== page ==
Each waveguide in the device corresponds to one row of pixels in the final image. Whereas the crystals in the Mark-II had to be large enough for the acoustic waves producing the separate lines of holograms to be insulated from each other, Smalley’s chip enables the waveguides with their individual electrodes to be packed mere micrometers apart.

Beams of red, green and blue light are sent down each waveguide, and the frequencies of the acoustic wave passing through the crystal determine which colors pass through and which are filtered out. Combining, say, red and blue to produce purple doesn’t require a separate waveguide for each color, just a different acoustic-wave pattern.

“Until now, if you wanted to make a light modulator for a video projector, or an LCD panel for a TV, or something like that, you had to deal with the red light, the green light and the blue light separately,” Bove said. This is inefficient because the filters throw away two-thirds of the light and reduce either the resolution or the speed at which the modulator operates, he said.

Anisotropic leaky-mode modulator for creating holographic video images.
Anisotropic leaky-mode modulator for creating holographic video images. The modulator is illuminated with red, green and blue laser light to create a full-color holograms using a novel frequency division technique.

“What’s most exciting about [the new chip] is that it’s a waveguide-based platform, which is a major departure from every other type of spatial light modulator used for holographic video right now,” Smalley said. Waveguides are already a common feature in commercial optoelectronics, and techniques for manufacturing them are well established.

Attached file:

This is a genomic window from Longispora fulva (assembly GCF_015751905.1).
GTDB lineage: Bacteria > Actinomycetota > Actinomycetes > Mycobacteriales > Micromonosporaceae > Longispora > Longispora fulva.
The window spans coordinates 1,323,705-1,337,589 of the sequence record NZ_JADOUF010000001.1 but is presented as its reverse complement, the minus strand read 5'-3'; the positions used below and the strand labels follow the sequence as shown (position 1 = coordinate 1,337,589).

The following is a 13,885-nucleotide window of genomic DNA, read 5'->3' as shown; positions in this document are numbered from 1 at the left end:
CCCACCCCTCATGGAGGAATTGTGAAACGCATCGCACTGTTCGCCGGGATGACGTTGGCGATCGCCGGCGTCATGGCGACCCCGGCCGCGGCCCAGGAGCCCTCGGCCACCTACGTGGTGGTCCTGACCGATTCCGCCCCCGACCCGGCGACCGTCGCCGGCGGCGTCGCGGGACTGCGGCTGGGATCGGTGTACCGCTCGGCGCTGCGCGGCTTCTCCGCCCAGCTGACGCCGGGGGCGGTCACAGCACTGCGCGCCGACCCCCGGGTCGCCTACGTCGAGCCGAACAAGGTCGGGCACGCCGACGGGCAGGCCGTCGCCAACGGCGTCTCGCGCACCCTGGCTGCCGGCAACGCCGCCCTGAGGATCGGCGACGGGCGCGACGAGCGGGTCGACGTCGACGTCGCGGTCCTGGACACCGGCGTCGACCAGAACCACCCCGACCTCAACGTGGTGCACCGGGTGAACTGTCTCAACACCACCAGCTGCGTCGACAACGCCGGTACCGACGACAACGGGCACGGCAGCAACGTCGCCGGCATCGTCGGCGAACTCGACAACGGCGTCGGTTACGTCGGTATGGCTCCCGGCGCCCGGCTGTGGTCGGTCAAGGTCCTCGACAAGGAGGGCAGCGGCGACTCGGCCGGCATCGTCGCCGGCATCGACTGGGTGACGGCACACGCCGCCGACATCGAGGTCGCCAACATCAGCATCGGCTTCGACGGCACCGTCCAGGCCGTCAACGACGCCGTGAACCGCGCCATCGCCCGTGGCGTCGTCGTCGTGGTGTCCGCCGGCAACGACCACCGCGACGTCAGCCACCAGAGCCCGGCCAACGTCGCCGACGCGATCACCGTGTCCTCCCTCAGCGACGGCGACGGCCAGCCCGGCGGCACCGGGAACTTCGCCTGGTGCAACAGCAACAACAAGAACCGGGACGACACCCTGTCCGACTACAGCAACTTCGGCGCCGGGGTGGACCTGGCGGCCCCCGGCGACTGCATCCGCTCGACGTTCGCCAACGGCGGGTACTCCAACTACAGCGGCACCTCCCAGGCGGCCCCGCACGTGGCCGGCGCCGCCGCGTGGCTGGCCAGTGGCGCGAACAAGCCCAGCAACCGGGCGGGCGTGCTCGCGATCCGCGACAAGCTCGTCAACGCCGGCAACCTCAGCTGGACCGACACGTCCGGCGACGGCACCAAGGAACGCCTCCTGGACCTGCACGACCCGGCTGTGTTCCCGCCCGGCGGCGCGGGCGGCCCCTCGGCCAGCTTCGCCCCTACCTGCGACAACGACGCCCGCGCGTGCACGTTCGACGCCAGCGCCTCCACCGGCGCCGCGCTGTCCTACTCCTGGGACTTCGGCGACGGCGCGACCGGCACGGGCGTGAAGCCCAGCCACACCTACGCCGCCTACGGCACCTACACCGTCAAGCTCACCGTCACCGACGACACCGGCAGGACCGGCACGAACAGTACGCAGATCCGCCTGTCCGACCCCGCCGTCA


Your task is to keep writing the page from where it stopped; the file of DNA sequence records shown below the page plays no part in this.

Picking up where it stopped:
“One of the big advantages here is that you get to use all the tools and techniques of integrated optics,” he said. “Any problem we’re going to meet now in holographic video displays, we can feel confident that there’s a suite of tools to attack it relatively simply.”

“This has the potential to be a game changer, and I’m really serious about that,” said Pierre Blanche, an assistant research professor at the University of Arizona who is also researching holographic video. “It’s a huge achievement.”

Blanche and colleague Nasser Peyghambarian, chair of photonics and lasers at Arizona, are developing a holographic video system that Blanche believes has some advantages over the MIT system.

“Our images still have better quality,” he said, “but they achieve video rate, and we haven’t. This is a very exciting time for us.”

The technique was detailed in Nature (doi: 10.1038/nature12217).  

For more information, visit:
Jun 2013
acousto-optic modulation
The altering of lightwaves by acoustic waves in a solid medium.
Filtersacousto-optic modulationAmericasConsumerDaniel Smalleyholographic-videoimagingindustrialMassachusettsMichael BoveMicroscopyMITNasser Peyghambarianoptical chipsopticsPierre BlancheResearch & TechnologyStephen BentonUniversity of Arizonawaveguides